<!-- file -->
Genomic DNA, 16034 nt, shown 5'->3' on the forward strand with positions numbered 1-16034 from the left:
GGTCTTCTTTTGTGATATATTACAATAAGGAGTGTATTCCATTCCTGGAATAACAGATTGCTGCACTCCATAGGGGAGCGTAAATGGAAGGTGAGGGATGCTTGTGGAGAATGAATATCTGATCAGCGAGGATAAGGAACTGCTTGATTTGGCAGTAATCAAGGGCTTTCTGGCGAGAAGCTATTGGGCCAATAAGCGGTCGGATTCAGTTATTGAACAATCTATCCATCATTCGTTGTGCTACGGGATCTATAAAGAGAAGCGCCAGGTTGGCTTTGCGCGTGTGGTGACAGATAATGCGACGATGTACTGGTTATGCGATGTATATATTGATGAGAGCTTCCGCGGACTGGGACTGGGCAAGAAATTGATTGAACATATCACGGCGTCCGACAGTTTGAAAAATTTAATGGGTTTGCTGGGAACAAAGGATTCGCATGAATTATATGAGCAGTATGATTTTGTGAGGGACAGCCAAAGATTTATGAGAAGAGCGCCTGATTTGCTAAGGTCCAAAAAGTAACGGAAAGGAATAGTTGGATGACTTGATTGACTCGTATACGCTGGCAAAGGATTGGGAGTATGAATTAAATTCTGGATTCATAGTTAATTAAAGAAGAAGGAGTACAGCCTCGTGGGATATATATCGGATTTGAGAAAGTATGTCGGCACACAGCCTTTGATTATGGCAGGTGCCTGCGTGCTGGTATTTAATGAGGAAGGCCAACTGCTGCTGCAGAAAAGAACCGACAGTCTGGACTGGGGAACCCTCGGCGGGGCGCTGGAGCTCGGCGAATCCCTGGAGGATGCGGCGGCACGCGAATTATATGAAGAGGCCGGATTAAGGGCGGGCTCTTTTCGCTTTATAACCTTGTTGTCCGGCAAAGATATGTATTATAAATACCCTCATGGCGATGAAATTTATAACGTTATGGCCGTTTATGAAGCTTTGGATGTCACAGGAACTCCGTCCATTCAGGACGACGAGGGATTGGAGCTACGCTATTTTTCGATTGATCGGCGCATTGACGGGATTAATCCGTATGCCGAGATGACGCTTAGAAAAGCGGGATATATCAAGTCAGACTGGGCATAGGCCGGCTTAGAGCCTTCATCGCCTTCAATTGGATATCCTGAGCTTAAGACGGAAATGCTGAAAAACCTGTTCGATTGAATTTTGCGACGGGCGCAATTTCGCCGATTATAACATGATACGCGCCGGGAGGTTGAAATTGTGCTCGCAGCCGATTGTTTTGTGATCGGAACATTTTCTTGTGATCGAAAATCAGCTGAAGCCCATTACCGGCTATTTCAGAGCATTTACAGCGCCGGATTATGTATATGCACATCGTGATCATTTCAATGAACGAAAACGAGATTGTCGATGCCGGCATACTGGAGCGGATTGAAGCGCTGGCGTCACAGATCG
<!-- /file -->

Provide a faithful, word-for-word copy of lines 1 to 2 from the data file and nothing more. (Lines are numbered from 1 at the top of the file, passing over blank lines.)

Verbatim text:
Genomic DNA, 16034 nt, shown 5'->3' on the forward strand with positions numbered 1-16034 from the left:
GGTCTTCTTTTGTGATATATTACAATAAGGAGTGTATTCCATTCCTGGAATAACAGATTGCTGCACTCCATAGGGGAGCGTAAATGGAAGGTGAGGGATGCTTGTGGAGAATGAATATCTGATCAGCGAGGATAAGGAACTGCTTGATTTGGCAGTAATCAAGGGCTTTCTGGCGAGAAGCTATTGGGCCAATAAGCGGTCGGATTCAGTTATTGAACAATCTATCCATCATTCGTTGTGCTACGGGATCTATAAAGAGAAGCGCCAGGTTGGCTTTGCGCGTGTGGTGACAGATAATGCGACGATGTACTGGTTATGCGATGTATATATTGATGAGAGCTTCCGCGGACTGGGACTGGGCAAGAAATTGATTGAACATATCACGGCGTCCGACAGTTTGAAAAATTTAATGGGTTTGCTGGGAACAAAGGATTCGCATGAATTATATGAGCAGTATGATTTTGTGAGGGACAGCCAAAGATTTATGAGAAGAGCGCCTGATTTGCTAAGGTCCAAAAAGTAACGGAAAGGAATAGTTGGATGACTTGATTGACTCGTATACGCTGGCAAAGGATTGGGAGTATGAATTAAATTCTGGATTCATAGTTAATTAAAGAAGAAGGAGTACAGCCTCGTGGGATATATATCGGATTTGAGAAAGTATGTCGGCACACAGCCTTTGATTATGGCAGGTGCCTGCGTGCTGGTATTTAATGAGGAAGGCCAACTGCTGCTGCAGAAAAGAACCGACAGTCTGGACTGGGGAACCCTCGGCGGGGCGCTGGAGCTCGGCGAATCCCTGGAGGATGCGGCGGCACGCGAATTATATGAAGAGGCCGGATTAAGGGCGGGCTCTTTTCGCTTTATAACCTTGTTGTCCGGCAAAGATATGTATTATAAATACCCTCATGGCGATGAAATTTATAACGTTATGGCCGTTTATGAAGCTTTGGATGTCACAGGAACTCCGTCCATTCAGGACGACGAGGGATTGGAGCTACGCTATTTTTCGATTGATCGGCGCATTGACGGGATTAATCCGTATGCCGAGATGACGCTTAGAAAAGCGGGATATATCAAGTCAGACTGGGCATAGGCCGGCTTAGAGCCTTCATCGCCTTCAATTGGATATCCTGAGCTTAAGACGGAAATGCTGAAAAACCTGTTCGATTGAATTTTGCGACGGGCGCAATTTCGCCGATTATAACATGATACGCGCCGGGAGGTTGAAATTGTGCTCGCAGCCGATTGTTTTGTGATCGGAACATTTTCTTGTGATCGAAAATCAGCTGAAGCCCATTACCGGCTATTTCAGAGCATTTACAGCGCCGGATTATGTATATGCACATCGTGATCATTTCAATGAACGAAAACGAGATTGTCGATGCCGGCATACTGGAGCGGATTGAAGCGCTGGCGTCACAGATCG